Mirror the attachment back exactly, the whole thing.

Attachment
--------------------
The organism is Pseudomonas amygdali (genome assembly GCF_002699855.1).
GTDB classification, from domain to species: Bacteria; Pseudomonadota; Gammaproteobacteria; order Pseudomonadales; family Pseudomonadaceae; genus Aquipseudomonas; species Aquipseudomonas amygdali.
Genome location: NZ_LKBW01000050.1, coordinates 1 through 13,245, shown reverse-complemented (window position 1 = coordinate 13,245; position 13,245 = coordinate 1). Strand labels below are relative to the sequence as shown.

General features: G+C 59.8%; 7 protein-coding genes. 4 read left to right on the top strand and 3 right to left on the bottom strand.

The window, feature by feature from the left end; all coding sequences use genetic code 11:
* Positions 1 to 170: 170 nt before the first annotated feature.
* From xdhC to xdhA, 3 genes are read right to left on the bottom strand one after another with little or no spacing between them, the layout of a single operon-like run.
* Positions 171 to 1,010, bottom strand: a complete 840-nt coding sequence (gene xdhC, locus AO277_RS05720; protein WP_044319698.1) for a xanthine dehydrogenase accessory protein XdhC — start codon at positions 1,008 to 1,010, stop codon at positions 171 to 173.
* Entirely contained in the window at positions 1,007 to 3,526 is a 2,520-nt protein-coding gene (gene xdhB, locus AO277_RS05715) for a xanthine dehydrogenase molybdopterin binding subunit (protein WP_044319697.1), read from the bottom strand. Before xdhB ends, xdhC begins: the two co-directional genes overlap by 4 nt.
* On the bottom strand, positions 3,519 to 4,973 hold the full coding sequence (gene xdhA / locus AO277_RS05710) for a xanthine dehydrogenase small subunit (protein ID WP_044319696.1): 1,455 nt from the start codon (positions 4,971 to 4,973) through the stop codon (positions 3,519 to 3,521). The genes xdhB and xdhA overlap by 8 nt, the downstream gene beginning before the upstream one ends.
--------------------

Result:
The organism is Pseudomonas amygdali (genome assembly GCF_002699855.1).
GTDB classification, from domain to species: Bacteria; Pseudomonadota; Gammaproteobacteria; order Pseudomonadales; family Pseudomonadaceae; genus Aquipseudomonas; species Aquipseudomonas amygdali.
Genome location: NZ_LKBW01000050.1, coordinates 1 through 13,245, shown reverse-complemented (window position 1 = coordinate 13,245; position 13,245 = coordinate 1). Strand labels below are relative to the sequence as shown.

General features: G+C 59.8%; 7 protein-coding genes. 4 read left to right on the top strand and 3 right to left on the bottom strand.

The window, feature by feature from the left end; all coding sequences use genetic code 11:
* Positions 1 to 170: 170 nt before the first annotated feature.
* From xdhC to xdhA, 3 genes are read right to left on the bottom strand one after another with little or no spacing between them, the layout of a single operon-like run.
* Positions 171 to 1,010, bottom strand: a complete 840-nt coding sequence (gene xdhC, locus AO277_RS05720; protein WP_044319698.1) for a xanthine dehydrogenase accessory protein XdhC — start codon at positions 1,008 to 1,010, stop codon at positions 171 to 173.
* Entirely contained in the window at positions 1,007 to 3,526 is a 2,520-nt protein-coding gene (gene xdhB, locus AO277_RS05715) for a xanthine dehydrogenase molybdopterin binding subunit (protein WP_044319697.1), read from the bottom strand. Before xdhB ends, xdhC begins: the two co-directional genes overlap by 4 nt.
* On the bottom strand, positions 3,519 to 4,973 hold the full coding sequence (gene xdhA / locus AO277_RS05710) for a xanthine dehydrogenase small subunit (protein ID WP_044319696.1): 1,455 nt from the start codon (positions 4,971 to 4,973) through the stop codon (positions 3,519 to 3,521). The genes xdhB and xdhA overlap by 8 nt, the downstream gene beginning before the upstream one ends.